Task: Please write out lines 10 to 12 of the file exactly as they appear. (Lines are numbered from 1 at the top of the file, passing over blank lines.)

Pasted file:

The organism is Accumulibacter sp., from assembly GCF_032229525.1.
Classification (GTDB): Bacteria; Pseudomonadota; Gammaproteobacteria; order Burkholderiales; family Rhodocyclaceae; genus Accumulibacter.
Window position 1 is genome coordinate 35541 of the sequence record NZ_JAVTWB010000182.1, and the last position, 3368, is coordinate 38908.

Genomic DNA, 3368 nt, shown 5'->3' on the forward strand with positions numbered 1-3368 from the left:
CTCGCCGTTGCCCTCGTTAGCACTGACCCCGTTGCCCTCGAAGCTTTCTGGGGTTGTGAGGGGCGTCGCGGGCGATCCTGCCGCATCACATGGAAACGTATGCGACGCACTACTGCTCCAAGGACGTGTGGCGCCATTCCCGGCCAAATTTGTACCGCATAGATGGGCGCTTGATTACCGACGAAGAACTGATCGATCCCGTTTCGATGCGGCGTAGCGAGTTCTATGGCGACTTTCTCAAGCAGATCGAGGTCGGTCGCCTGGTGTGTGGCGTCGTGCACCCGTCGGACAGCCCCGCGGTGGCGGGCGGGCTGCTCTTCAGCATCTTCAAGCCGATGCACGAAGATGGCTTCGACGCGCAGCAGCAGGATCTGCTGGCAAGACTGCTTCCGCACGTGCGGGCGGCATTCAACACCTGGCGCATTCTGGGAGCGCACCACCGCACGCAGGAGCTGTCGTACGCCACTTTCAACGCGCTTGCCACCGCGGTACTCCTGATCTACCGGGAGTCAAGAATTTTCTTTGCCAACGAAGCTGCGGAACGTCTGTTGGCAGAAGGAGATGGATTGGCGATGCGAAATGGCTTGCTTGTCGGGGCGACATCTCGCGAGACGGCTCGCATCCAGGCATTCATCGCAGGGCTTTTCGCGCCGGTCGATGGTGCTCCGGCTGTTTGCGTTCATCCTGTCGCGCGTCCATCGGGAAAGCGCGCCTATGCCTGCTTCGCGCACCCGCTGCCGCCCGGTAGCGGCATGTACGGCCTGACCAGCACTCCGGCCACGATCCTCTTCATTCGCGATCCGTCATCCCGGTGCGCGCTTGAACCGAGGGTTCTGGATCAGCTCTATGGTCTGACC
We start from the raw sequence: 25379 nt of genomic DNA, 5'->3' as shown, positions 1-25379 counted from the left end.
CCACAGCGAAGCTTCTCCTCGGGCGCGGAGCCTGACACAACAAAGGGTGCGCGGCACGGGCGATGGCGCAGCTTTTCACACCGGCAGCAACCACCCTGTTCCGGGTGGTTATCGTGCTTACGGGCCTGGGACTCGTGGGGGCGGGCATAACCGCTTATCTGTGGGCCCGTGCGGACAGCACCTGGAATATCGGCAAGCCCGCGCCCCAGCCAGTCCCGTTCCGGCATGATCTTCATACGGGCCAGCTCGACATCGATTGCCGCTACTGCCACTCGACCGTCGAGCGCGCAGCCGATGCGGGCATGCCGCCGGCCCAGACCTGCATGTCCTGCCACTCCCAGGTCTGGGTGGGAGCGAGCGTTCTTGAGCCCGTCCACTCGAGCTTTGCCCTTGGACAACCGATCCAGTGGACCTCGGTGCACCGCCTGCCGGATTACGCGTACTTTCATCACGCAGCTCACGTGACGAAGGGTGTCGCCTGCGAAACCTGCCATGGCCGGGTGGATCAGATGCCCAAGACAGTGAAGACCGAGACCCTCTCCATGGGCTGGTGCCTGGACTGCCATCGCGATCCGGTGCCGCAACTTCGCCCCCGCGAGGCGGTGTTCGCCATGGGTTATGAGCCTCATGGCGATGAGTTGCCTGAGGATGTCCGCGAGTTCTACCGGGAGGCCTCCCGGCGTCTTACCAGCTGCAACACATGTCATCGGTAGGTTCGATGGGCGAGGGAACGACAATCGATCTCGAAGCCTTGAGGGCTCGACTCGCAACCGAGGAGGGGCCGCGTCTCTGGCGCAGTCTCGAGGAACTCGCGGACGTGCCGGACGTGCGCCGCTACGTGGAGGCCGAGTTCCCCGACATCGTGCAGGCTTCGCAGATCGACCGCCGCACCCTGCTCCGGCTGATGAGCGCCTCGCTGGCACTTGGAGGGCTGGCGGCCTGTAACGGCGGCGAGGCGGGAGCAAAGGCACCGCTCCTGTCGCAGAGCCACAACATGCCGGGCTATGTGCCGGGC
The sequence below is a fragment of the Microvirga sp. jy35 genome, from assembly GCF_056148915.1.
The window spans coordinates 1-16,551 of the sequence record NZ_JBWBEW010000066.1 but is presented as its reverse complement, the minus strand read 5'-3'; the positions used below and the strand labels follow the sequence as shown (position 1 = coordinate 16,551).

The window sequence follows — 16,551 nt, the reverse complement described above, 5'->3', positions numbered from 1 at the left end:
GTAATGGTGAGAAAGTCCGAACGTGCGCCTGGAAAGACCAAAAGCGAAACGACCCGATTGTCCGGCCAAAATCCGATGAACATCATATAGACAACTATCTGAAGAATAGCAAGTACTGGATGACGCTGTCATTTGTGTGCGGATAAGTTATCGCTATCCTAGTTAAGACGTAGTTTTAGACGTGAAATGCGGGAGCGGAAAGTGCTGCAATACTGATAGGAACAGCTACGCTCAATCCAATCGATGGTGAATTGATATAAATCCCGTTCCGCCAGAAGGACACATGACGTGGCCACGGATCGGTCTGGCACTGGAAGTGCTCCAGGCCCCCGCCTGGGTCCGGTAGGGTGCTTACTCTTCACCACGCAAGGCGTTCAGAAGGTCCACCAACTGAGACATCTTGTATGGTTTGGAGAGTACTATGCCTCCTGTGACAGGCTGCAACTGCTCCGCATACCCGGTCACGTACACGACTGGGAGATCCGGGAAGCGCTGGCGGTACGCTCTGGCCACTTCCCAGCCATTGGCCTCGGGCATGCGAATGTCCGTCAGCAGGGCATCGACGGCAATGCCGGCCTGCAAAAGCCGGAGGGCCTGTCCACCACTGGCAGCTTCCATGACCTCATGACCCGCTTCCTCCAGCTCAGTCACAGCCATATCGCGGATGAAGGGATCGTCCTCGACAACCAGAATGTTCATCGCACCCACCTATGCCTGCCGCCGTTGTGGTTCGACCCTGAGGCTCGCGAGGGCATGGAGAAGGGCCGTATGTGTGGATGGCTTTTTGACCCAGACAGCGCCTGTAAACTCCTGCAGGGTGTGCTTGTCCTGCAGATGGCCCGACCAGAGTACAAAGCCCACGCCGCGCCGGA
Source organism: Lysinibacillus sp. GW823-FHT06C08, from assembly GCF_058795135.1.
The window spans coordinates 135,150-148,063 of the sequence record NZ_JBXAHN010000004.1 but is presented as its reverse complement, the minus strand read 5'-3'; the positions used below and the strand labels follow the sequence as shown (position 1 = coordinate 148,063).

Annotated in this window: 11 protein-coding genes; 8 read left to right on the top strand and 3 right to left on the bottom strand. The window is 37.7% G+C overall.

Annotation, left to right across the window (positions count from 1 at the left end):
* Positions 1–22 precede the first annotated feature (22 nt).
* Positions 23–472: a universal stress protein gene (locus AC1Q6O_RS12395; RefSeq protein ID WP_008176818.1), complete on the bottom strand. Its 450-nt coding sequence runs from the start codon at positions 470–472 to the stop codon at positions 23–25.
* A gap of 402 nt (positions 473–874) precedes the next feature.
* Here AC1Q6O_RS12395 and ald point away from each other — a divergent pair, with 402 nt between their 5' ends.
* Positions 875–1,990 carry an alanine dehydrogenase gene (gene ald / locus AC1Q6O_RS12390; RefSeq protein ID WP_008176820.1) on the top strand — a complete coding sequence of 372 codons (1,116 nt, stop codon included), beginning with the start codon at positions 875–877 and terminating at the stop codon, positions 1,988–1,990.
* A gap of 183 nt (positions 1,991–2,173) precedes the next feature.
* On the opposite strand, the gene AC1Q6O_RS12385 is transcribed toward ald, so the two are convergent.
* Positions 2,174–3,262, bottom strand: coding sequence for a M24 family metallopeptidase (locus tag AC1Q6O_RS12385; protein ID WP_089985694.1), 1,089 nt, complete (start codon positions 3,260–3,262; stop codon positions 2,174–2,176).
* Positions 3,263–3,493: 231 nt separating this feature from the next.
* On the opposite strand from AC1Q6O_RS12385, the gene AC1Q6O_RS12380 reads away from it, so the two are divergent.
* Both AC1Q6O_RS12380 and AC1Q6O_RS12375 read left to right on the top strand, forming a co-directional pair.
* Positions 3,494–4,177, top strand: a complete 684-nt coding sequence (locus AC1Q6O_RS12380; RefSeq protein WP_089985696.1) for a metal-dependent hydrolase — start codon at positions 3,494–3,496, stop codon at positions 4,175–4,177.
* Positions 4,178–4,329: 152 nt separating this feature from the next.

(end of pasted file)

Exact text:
The window sequence follows — 16,551 nt, the reverse complement described above, 5'->3', positions numbered from 1 at the left end:
GTAATGGTGAGAAAGTCCGAACGTGCGCCTGGAAAGACCAAAAGCGAAACGACCCGATTGTCCGGCCAAAATCCGATGAACATCATATAGACAACTATCTGAAGAATAGCAAGTACTGGATGACGCTGTCATTTGTGTGCGGATAAGTTATCGCTATCCTAGTTAAGACGTAGTTTTAGACGTGAAATGCGGGAGCGGAAAGTGCTGCAATACTGATAGGAACAGCTACGCTCAATCCAATCGATGGTGAATTGATATAAATCCCGTTCCGCCAGAAGGACACATGACGTGGCCACGGATCGGTCTGGCACTGGAAGTGCTCCAGGCCCCCGCCTGGGTCCGGTAGGGTGCTTACTCTTCACCACGCAAGGCGTTCAGAAGGTCCACCAACTGAGACATCTTGTATGGTTTGGAGAGTACTATGCCTCCTGTGACAGGCTGCAACTGCTCCGCATACCCGGTCACGTACACGACTGGGAGATCCGGGAAGCGCTGGCGGTACGCTCTGGCCACTTCCCAGCCATTGGCCTCGGGCATGCGAATGTCCGTCAGCAGGGCATCGACGGCAATGCCGGCCTGCAAAAGCCGGAGGGCCTGTCCACCACTGGCAGCTTCCATGACCTCATGACCCGCTTCCTCCAGCTCAGTCACAGCCATATCGCGGATGAAGGGATCGTCCTCGACAACCAGAATGTTCATCGCACCCACCTATGCCTGCCGCCGTTGTGGTTCGACCCTGAGGCTCGCGAGGGCATGGAGAAGGGCCGTATGTGTGGATGGCTTTTTGACCCAGACAGCGCCTGTAAACTCCTGCAGGGTGTGCTTGTCCTGCAGATGGCCCGACCAGAGTACAAAGCCCACGCCGCGCCGGA
Source organism: Lysinibacillus sp. GW823-FHT06C08, from assembly GCF_058795135.1.